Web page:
I find that Atlas is a guy that those who have never fought seem to gobble up his every word. I do not dislike Teddy but I find that he seems to celebrate himself a lot more than those who have employed him seem to. I think this book is a worthwhile read and will help you to understand and appreciate the man some, but the book seems to avoid some fights and moments that one would prefer to read about while it goes into detail about incidents that are less than interesting to a fight fan. For example the training of Willem Defoe, sure this is a fun trivia point but I felt a bit too much was spent on this event.In any case I do suggest fight and Teddy fans to read this book. I am glad I read it but I was not overly impressed with it and did not complete it with a feeling I gained any extra knowledge or insight from this book. 45 %

  • Joshua
    2019-05-24 04:55

    Teddy Atlas is legend. I have always like him as a commentator and surely was amused by his tactics during the Michael Moorer Vs. Evander Holyfield Championship bout. I could not put this book down, it is brutally honest and I learned all there is to know about Teddy. Everybody could take something away from this book, but i think fight fans would enjoy it the most. Teddy Atlas is a fighter, i'm convinced that if he didn't have back problems then he would be a champion. His abilities as a trainer reign supreme though and he really builds up a fighters mental strength which he claims is "80% of the fight."I really liked this book and blew through it in a couple of days. Yay boxing.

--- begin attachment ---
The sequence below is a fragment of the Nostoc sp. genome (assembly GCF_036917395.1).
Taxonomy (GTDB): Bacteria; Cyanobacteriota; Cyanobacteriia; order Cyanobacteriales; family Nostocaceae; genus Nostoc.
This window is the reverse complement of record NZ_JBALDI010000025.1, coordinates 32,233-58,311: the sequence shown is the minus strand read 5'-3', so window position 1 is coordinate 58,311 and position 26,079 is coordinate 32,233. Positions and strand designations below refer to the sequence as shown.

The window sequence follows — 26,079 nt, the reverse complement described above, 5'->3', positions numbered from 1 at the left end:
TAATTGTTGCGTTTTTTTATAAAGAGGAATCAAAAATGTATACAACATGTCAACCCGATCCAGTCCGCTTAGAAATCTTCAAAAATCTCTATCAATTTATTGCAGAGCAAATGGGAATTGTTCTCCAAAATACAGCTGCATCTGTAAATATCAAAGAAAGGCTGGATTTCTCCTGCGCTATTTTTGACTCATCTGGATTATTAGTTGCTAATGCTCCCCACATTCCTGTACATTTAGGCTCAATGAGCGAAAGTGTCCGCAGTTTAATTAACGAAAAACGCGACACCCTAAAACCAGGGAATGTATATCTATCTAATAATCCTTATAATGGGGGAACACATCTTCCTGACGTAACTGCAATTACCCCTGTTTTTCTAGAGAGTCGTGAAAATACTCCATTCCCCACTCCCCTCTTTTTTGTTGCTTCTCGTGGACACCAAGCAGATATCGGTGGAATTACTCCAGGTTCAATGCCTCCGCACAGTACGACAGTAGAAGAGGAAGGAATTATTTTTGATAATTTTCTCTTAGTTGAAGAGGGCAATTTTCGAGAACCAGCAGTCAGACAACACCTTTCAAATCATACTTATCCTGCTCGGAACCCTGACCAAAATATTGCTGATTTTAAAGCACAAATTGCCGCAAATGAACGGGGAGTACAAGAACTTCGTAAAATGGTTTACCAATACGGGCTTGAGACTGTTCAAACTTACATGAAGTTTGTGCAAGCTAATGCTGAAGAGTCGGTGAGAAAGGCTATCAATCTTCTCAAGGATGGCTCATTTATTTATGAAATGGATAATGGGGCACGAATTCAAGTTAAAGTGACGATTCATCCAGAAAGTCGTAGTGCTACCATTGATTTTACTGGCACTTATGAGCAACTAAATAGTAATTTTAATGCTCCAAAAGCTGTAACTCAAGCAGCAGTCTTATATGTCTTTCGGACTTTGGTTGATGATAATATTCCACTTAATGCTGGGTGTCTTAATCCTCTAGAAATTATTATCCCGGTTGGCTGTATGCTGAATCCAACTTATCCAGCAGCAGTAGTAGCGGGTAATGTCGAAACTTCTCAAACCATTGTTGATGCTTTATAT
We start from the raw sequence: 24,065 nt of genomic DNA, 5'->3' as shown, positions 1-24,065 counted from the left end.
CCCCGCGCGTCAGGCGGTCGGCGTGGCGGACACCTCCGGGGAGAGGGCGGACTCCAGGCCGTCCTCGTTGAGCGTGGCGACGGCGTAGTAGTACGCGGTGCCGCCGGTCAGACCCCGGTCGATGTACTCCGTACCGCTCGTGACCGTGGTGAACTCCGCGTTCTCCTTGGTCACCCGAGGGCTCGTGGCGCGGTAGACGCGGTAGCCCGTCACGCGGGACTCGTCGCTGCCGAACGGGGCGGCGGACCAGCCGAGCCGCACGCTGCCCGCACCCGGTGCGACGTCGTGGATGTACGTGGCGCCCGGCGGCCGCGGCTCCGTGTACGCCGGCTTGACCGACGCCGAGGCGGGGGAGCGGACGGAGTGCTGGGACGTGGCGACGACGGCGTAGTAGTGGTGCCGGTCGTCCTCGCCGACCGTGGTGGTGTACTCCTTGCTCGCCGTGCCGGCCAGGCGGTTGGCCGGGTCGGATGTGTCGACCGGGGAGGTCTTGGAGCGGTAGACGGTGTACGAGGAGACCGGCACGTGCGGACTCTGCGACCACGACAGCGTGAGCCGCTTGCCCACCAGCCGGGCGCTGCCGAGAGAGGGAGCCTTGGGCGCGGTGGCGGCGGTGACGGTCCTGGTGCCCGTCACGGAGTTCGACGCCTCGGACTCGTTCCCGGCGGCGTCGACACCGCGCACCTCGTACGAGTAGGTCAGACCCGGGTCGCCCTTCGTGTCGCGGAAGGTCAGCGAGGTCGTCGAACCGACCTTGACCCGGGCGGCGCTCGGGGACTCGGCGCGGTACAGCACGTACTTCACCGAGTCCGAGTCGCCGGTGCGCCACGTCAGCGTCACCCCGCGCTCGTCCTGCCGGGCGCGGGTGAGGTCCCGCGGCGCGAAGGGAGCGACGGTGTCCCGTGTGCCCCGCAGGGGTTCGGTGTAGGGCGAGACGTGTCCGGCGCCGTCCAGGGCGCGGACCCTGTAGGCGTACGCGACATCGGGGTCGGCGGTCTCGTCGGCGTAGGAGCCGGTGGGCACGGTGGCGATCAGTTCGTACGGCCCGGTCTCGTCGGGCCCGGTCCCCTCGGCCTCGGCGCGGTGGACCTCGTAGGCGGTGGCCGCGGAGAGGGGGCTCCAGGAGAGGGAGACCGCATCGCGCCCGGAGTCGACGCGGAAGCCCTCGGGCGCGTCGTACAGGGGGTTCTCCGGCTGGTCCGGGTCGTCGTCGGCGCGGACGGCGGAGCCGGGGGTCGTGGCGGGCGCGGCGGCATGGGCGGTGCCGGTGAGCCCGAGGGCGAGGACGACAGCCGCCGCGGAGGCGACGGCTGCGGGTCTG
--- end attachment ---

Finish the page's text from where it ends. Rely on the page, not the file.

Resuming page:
• Bax
    2019-05-11 03:01

    An example of how fine a ghostwritten biography can be when the ghostwriter bends their effort to capturing the 'voice' of their subject instead of relying on a dry re-telling of their story.It was a much better read than I expected- I knew Atlas had lived an eventful life and dealt with a menagerie of fascinating characters, but the quality of the prose and the engaging tone of the book caught me by surprise.

  • B
    2019-05-22 06:13

    Great life lessons from a guy that has been inside of one of the most competitive sports. It's probably interesting if you are into boxing, but I loved it for the insights into competitive fighter psychology, which could apply to a lot of other fields and situations.

  • Brad Nunn
    2019-05-11 05:16

    I read this book because I enjoyed Teddy's insight on Friday Night Fights. I had no idea his story was so interesting.

  • Raj
    2019-05-09 05:21

    Great readCouldn't put this down from front to back. An insightful and motivational read for anyone. Not too long and enough detail to keep you interested

  • Katrina
    2019-05-14 03:00

    Boxing fans will LOVE this book. Teddy Atlas is a well known figure in the boxing community and also happens to be Mike Tyson's former trainer. Atlas has had one exciting life. Good stuff.

  • Jeremy Christian
    2019-05-01 07:53

    What a great telling of the story of one of the most interesting men in America.

  • David
    2019-04-23 05:21

    Lots of good macho male psychology insights. Perfect.

  • Joe
    2019-04-26 00:13

    A Backstage look into boxing and Teddy's world around it. This book is full of testosterone.Great read!

  • Alex
    2019-05-19 01:54

    Great book by true warrior. I couldn't lay it off. Teddy is the Man.

  • Robert Vertrees
    2019-05-24 02:11

    This book almost prevented me from Christmas shopping - I'm having a hard time putting it down. A non-stop heart-tugger...

  • Roger
    2019-04-25 02:22

    This is a great book and a must read for anyone, especially those who follow the sport of boxing.

  • Liam Higham
    2019-04-30 04:10

    How do I read it anyne

  • Lori
    2019-05-16 06:22

    recently finished it -- it had been on my to read list for a while ... I really enjoyed it -- even if you don't follow boxing -- I think that the insights he offers are worth the read